Gov. Gavin Newsom endorsed legislation on Wednesday that will extend California’s film and television tax credit program through 2030.
If passed, the bill, SB 485, will provide $1.65 billion or $330 million annually in financial support for film and television makers and other content creators. It extends the program, which was financed until 2025, for an additional five years. In 2021, Newsom signed a temporary increase of $180 million over two years for the program, which temporarily increased the annual amount to $420 million. The governor signed a separate $150 million incentive last year for soundstage construction.
The extension also comes as Newsom is attempting to lure more business to California and away from states such as Texas or Florida that have imposed new restrictions on abortion in the wake of the Supreme Court’s decision last June to overturn Roe v. Wade.
“As other states roll back peoples’ rights, California will continue protecting fundamental freedoms for all and welcome businesses that stand up for their employees,” said Newsom in a statement. “Extending this program will help ensure California’s world-renowned entertainment industry continues to drive economic growth with good jobs and a diverse, inclusive workforce.”
Newsom is taking his message directly to the Hollywood community, which has decamped for states like Georgia with abortion restrictions because of their lucrative film and television tax credits. Entertainment companies such as Disney and Netflix still plan to shoot shows in Georgia, but have pledged to pay for employees to travel to other states to obtain reproductive care.
In a recent ad in Variety that was paid for by Newsom’s campaign fund, the governor calls out states like Georgia and Oklahoma for their efforts to “…strip reproductive freedom.” He goes on to urge studios and producers to “…take stock of your values — and those of your employees — when doing business in those states.” In contrast, the California governor says, “We share your values.”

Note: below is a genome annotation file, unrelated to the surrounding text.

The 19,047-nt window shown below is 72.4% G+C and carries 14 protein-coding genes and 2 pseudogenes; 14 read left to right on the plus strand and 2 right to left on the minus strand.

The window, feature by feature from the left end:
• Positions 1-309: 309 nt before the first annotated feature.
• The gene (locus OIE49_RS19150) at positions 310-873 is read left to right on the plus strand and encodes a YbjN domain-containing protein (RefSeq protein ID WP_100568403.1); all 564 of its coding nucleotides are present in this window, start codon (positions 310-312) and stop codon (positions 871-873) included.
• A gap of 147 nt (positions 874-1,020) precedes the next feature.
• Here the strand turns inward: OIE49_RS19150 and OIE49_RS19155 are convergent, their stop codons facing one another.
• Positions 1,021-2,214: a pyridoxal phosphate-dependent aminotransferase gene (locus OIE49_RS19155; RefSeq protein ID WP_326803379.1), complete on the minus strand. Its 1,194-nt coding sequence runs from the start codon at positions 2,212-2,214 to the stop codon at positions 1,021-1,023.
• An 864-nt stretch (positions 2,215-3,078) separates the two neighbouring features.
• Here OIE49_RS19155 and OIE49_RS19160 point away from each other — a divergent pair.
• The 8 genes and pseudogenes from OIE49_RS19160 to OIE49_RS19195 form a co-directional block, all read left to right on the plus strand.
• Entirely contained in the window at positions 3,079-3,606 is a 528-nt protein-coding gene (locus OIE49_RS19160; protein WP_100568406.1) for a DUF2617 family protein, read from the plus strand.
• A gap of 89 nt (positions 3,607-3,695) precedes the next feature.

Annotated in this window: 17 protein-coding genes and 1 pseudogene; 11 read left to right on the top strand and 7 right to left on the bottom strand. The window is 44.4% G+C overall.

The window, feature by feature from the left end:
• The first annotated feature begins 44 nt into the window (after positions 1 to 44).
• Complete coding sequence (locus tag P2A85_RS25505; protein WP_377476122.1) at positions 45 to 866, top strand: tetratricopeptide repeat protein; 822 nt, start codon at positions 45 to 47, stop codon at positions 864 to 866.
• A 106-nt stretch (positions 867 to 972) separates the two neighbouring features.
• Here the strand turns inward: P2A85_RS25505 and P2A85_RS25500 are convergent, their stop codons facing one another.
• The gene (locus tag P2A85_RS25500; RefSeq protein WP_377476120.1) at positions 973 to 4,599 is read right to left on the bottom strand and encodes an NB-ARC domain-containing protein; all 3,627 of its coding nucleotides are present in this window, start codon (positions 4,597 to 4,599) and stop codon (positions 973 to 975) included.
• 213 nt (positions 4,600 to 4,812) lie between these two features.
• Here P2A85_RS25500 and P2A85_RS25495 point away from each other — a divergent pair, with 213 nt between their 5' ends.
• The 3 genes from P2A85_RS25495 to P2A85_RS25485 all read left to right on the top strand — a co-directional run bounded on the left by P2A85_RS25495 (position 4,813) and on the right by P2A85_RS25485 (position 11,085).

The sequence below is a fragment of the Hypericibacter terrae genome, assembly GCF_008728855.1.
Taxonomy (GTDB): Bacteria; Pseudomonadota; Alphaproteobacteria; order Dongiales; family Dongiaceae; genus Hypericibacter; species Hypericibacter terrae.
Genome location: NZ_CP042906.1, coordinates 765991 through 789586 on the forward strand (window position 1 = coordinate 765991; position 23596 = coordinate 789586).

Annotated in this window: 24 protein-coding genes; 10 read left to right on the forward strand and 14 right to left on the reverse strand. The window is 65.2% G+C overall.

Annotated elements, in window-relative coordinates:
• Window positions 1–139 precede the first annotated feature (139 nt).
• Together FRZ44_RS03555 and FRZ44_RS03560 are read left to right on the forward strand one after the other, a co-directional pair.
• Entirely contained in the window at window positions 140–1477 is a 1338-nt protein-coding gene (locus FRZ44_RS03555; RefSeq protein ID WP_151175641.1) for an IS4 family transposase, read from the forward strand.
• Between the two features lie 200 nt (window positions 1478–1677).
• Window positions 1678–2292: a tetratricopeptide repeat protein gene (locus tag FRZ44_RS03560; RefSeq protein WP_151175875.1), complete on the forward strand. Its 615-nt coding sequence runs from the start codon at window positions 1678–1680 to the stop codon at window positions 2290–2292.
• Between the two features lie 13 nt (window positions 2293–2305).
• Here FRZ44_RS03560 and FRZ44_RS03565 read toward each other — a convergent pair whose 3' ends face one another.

Newsom previously trolled Republican governors like Texas’ Greg Abbott and Florida’s Ron DeSantis with newspaper ads and television spots that highlight their conservative policies on guns and abortion, while attempting to lure business to California. Those moves have fueled speculation that Newsom has presidential ambitions.
In announcing his support for the film and tax credit extension, Newsom argued that the program generated $24 in economic activity for every $1 invested and said it created over 110,000 jobs.
In a release touting the governor’s support, California Film Commission Executive Director Colleen Bell echoed Newsom’s clarion call to Hollywood to reject red states that offer lucrative credits, but oppose abortion rights.
“The governor’s announcement today speaks to the values held by so many people across the film and TV production industry,” she said. “More than ever, California offers the best value and the best values.”
“Working in and supporting a state that violates basic freedoms is antithetical to the industry’s core values,” Bell added. “It’s also bad business.”
After Roe v. Wade was overturned, Newsom and California lawmakers passed legislation to help protect patients and providers in California from civil liability for providing, aiding, or receiving abortion care in the state. Newsom also issued an executive order that prevents any information, including medical records, from being shared by state agencies in response to investigations brought by other states that restrict abortion access. In the state’s budget, Newsom’s administration added more than $200 million in additional funding for reproductive health care. Newsom said the additional funding was necessary as people from other states with bans are now expected to travel to states like California to obtain abortions.
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